|Publication number||US6183407 B1|
|Application number||US 09/322,686|
|Publication date||Feb 6, 2001|
|Filing date||May 28, 1999|
|Priority date||Apr 2, 1998|
|Publication number||09322686, 322686, US 6183407 B1, US 6183407B1, US-B1-6183407, US6183407 B1, US6183407B1|
|Inventors||Ingvar Hallgren, Thomas Davidsson, Leif Gunnar Larsson, Hans Moberg|
|Original Assignee||Alfa Laval Ab|
|Export Citation||BiBTeX, EndNote, RefMan|
|Patent Citations (32), Referenced by (36), Classifications (11), Legal Events (4)|
|External Links: USPTO, USPTO Assignment, Espacenet|
This application claims the benefit of and is a continuation of PCT application PCT/SE99/00515, filed Mar. 30, 1999, which designates the United States of America, and also claims the benefit of and is a continuation-in-part of U.S. application Ser. No. 09/241,914, filed Feb. 2, 1999 , now abandoned. Both the PCT application and U.S. Ser. No. 09/241,914 claim the benefit of Swedish priority application No. 9801183-6, filed Apr. 2, 1998. The instant application also claims the benefit of said Swedish priority application.
The present invention relates to centrifugal separators intended for freeing a liquid from particles suspended therein and having a larger density than the liquid. More precisely the invention concerns a rotor for a centrifugal separator of this kind, which is rotatable around its center axis and includes a casing having two axially separated end walls and a surrounding wall situated therebetween and surrounding the center axis; an inlet member delimiting an inlet channel centrally in the casing; a separation means mounted in the casing; and at least one outlet member situated in the area of one of the end walls, spaced from the center axis and delimiting an outlet channel, which is directed in a way such that liquid flowing out therethrough accomplishes a reaction force on the rotor in its circumferential direction.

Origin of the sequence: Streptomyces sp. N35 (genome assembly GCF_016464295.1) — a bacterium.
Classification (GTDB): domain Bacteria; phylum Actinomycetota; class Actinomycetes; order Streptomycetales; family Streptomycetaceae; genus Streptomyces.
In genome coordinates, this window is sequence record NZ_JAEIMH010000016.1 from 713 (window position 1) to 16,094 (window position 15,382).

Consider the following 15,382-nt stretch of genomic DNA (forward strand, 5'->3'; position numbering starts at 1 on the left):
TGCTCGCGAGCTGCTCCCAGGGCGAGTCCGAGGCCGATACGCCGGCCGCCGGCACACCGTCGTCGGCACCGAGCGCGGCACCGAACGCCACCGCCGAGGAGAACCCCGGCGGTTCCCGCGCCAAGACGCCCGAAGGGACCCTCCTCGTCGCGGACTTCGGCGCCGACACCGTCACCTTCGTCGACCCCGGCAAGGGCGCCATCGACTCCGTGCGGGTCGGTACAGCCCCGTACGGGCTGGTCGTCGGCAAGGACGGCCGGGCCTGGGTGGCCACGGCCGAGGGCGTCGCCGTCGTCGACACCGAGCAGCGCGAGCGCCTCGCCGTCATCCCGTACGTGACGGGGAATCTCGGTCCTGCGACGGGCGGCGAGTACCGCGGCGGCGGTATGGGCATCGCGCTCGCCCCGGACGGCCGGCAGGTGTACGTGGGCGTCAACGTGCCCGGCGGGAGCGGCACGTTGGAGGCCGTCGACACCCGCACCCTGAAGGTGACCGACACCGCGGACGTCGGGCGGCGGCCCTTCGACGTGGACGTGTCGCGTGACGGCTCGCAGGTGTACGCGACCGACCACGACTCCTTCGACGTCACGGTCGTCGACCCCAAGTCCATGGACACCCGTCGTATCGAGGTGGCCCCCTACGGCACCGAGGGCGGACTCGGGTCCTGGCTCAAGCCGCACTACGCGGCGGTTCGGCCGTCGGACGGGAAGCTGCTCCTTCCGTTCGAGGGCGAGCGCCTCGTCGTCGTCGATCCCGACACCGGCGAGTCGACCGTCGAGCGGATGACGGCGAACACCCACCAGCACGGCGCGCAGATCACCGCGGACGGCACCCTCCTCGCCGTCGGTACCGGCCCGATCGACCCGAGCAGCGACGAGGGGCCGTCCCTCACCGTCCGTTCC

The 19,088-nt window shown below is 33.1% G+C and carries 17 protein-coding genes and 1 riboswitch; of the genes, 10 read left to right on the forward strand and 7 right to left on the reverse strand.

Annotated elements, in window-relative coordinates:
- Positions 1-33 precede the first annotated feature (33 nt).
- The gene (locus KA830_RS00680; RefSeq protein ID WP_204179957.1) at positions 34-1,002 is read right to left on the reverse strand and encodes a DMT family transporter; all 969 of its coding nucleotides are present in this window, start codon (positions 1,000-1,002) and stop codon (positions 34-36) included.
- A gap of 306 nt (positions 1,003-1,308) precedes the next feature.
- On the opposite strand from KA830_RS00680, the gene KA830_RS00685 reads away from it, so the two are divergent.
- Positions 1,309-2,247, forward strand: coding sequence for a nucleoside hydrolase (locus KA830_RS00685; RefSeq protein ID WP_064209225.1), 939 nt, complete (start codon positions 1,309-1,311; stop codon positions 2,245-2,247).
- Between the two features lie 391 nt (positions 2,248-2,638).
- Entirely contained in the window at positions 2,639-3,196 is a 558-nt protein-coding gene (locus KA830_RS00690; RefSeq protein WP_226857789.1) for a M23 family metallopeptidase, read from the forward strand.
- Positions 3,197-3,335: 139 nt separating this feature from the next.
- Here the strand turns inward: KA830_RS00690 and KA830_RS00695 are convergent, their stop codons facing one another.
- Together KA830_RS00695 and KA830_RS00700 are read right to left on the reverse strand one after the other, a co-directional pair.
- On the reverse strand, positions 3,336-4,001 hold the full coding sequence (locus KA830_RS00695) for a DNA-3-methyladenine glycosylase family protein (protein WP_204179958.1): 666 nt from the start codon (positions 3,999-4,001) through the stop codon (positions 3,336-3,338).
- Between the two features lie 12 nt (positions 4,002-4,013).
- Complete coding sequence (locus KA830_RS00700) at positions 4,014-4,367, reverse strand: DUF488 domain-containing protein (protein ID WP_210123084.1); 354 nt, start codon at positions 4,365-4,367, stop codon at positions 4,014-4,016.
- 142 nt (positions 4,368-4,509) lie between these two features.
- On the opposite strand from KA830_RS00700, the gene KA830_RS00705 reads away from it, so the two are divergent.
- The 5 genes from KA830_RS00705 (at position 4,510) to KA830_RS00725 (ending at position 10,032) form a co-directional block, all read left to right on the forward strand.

Rotors of this kind, formed for reaction drive by means of an overpressure of the liquid to be cleaned, are previously known. As a rule they have been used for cleaning of relatively small liquid flows and have been relatively small and light.
In connections where rotors of this kind have been used the demands on separation efficiency have not been extremely large, but still certain means in the form of rotor inserts of different kinds have been suggested for improvement thereof.
Thus, inserts have been suggested in the form of filters of different kinds. GB 1 089 355 and GB 1 595 816 show examples of such filter inserts. Furthermore, different kinds of separation inserts have been suggested which are formed such that they shorten the sedimentation distance for particles, which are to be separated within the rotor from liquid supplied thereto. For instance, GB 729 169 shows a separation insert in the form of a helical wall, which delimits a helical flow path within the rotor for the liquid to be cleaned. U.S. Pat. No. 5,637,217 shows a separation insert having conical separation discs.
U.S. Pat. No. 2,067,273 shows a further construction of a centrifugal rotor of the initially defined kind. In this centrifugal rotor there is mounted a separation means including a lot of separation discs, which are arranged within the casing between the center axis and the surrounding wall of the casing and distributed around the center axis, so that they form a lot of axially extending separation channels. Each separation disc extends both axially and in a direction from the center axis towards the surrounding wall of the casing from a radially inner edge to a radially outer edge, forming an angle with imaginary radii extending from the center axis to the surrounding wall.